XCOM 2 is not designed to be easy. The aliens have weapons that can easily rip through that crappy Kevlar armour that you start off with. Your rookie soldiers will start off with 4hp (which is a little higher on easier difficulties). Until they get higher skilled and you unlock better armour for them, you are going to have to be very careful with your soldiers. It is likely (especially for the first few times that you play XCOM 2) that you will have some of your soldiers die. I don’t think that I have had a single campaign where not a single soldier died.
After you (hopefully) succeed at your mission, it’s very likely that your soldiers have unlocked promotions. There are four different classes that all give your soldiers different uses on the battlefield. The Ranger uses a shotgun and a sword and is focused on close combat as well as stealth. The Sharpshooter has a sniper rifle and pistol, making them great at picking off targets from far away. However, they can also be trained in a bunch of different pistol-based abilities. The Grenadier has a machine-gun-like cannon as well as a grenade launcher. They are great at destroying cover and objects enemies might be hiding behind, as well as providing general fire support. The Specialist is only equipped with a plain old assault rifle as their weapon, but they make up for that with their robot drone that can be trained to provide medical assistance or to assist in combat. The drones also allow you to hack certain targets on missions, such as security towers, mission objectives, or even robotic enemies.
Each one of these classes has its own unique promotion trees, further increasing the amount of strategies you can make. Experimenting with different combinations of different soldiers’ abilities that work together well is always interesting and exciting. Maybe in a future article, I will write about some of the best ability combos in this game.
And that’s about it; we are back at the geoscape again. Time to spend our spoils of war on better equipment! I could dive deeper into the game, but I will not for the sake of trying to spoil as little as possible about the game. Plus, I’ve already rambled on enough about this game. I’m obsessed! There is quite a story to XCOM 2, lasting anywhere from 20 to 50 hours to complete, depending on how fast you are speeding towards the end and how many side objectives you aim for. And I have over 300 hours in XCOM 2, so I’ve most likely done at least six full campaigns before. But what makes me come back to this game over and over again?
Well, there are a few factors. First of all, every campaign is different. Lots of the events in the game, whether it be what rumour reward you get, what decision the alien AI makes, or the odds you hit/miss – all these are up to chance. Sometimes you just have to play with the cards you have been dealt with. You can never really guarantee success in XCOM 2, for the game can always throw unexpected things your way and make you improvise. But at the very least, you can try to improve your odds to make things easier. This strategy of reducing randomness whilst the game still hurls random stuff at you is a controversial part of XCOM, but I find it fun.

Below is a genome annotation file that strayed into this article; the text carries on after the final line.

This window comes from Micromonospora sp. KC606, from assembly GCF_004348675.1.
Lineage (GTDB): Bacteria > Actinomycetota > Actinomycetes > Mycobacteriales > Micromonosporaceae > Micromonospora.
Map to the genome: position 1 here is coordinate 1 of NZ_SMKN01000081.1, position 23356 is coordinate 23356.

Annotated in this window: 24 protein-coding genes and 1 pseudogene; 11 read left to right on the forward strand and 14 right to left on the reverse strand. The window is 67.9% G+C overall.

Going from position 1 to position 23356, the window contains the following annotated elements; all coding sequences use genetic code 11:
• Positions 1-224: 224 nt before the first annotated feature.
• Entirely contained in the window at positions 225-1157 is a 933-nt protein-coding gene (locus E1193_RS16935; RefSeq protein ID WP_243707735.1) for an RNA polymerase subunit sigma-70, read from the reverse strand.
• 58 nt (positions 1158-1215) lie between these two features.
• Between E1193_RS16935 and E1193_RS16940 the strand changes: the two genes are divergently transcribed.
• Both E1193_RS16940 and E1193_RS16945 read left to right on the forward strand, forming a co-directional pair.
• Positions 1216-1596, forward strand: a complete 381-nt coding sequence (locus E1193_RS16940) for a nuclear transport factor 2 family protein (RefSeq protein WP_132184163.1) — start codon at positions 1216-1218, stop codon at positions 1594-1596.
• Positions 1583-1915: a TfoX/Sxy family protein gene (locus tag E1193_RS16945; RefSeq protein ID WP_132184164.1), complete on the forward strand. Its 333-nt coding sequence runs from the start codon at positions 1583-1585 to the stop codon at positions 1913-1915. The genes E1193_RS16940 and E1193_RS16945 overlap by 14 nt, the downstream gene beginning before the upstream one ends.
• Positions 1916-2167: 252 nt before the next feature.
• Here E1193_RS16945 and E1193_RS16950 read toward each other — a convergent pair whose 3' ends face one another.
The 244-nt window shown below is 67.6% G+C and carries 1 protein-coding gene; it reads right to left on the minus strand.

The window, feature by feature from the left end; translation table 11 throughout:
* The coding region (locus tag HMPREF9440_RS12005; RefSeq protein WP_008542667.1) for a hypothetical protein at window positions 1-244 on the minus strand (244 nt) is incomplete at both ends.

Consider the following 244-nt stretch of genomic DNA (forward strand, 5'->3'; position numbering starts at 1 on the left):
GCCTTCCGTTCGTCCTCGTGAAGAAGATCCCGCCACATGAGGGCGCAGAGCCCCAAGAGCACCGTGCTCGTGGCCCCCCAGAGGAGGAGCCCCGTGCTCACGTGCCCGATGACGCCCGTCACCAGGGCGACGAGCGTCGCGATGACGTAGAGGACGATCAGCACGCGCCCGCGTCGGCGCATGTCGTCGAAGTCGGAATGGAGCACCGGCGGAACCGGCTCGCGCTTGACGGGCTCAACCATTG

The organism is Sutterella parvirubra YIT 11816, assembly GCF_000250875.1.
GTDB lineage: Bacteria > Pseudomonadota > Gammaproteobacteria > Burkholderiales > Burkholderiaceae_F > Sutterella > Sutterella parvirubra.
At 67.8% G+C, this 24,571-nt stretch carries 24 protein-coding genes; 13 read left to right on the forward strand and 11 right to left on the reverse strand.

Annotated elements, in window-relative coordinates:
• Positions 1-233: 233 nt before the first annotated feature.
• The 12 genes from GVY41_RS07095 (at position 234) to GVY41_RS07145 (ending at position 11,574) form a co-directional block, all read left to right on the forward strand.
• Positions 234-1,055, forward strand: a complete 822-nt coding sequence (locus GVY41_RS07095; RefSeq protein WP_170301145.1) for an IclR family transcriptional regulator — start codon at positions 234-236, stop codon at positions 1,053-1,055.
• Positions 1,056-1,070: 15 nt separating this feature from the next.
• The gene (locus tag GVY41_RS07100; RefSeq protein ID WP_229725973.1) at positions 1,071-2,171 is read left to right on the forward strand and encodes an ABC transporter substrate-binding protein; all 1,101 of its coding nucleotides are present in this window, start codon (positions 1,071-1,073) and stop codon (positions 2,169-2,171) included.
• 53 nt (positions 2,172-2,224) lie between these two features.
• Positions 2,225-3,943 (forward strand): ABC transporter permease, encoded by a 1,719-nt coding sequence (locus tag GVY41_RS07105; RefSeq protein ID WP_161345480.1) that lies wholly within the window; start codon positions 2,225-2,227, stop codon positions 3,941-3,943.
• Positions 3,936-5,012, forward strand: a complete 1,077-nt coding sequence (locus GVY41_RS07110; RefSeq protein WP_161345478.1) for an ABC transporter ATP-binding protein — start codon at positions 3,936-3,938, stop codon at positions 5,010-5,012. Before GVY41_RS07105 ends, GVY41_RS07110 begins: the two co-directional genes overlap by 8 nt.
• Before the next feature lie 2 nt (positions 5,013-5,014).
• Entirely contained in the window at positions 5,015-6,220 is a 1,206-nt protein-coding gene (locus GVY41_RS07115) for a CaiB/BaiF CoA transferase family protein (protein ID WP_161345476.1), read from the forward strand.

I haven’t touched on this yet, but there are a lot of customisation options for your soldiers – you can make your people look as serious and dangerous as possible or give them ridiculously stupid-looking outfits. The choice is yours. And I especially like being able to create names and bios for your characters, giving each character a story behind them. And this makes each win or loss feel more important than it already does.
Like many other games, XCOM 2 has a pretty decent modding community with people adding many additions to the game – including new mechanics, enemies, maps, weapons, abilities and cosmetics. There are also multiple DLCs for XCOM 2, which add more of the same sorts of things, just (typically) more refined and polished whilst also being official and canon. So, while the main campaign and story won’t change too much, other parts of the game can be changed around and made to play and feel different, which is how you get uniqueness to make every new campaign still exciting.
This is a controversial point, but I find some of the bugs in the game very fun. Sure, sometimes there are bugs in the game that can screw you over, such as an issue I came across where walls that look like they aren’t destroyed but are nonexistent with no collision. But there are also really funny bugs, like my character running infinitely off in one direction before teleporting back to where they need to be or a body being sent to the moon from a grenade going off. Some people don’t like bugs like this that “make the game less serious” or “remove immersion”, but I enjoy the wacky unintended things that can randomly happen.
XCOM 2 is one of my favorite video games. I strongly recommend the game to anybody who likes turn-based strategy. The game, just like any other, has its downsides, but I find that the good outweighs the bad. The game costs $90. yet I recommend waiting for a sale before buying it, as you can usually save up to 80% or 90% of your money. If you are interested in playing it, you can purchase the game on PC, XBOX or PlayStation. There are also versions for iOS, Android and Nintendo Switch, but I have heard from many people that those versions are laggy and locked to a low framerate, so be aware of that. In fact, XCOM 2, in general, is just a bit of a laggy game that is a bit demanding – if you have a crappy device, it may be hard to run. Check the minimum/recommended specs before purchasing.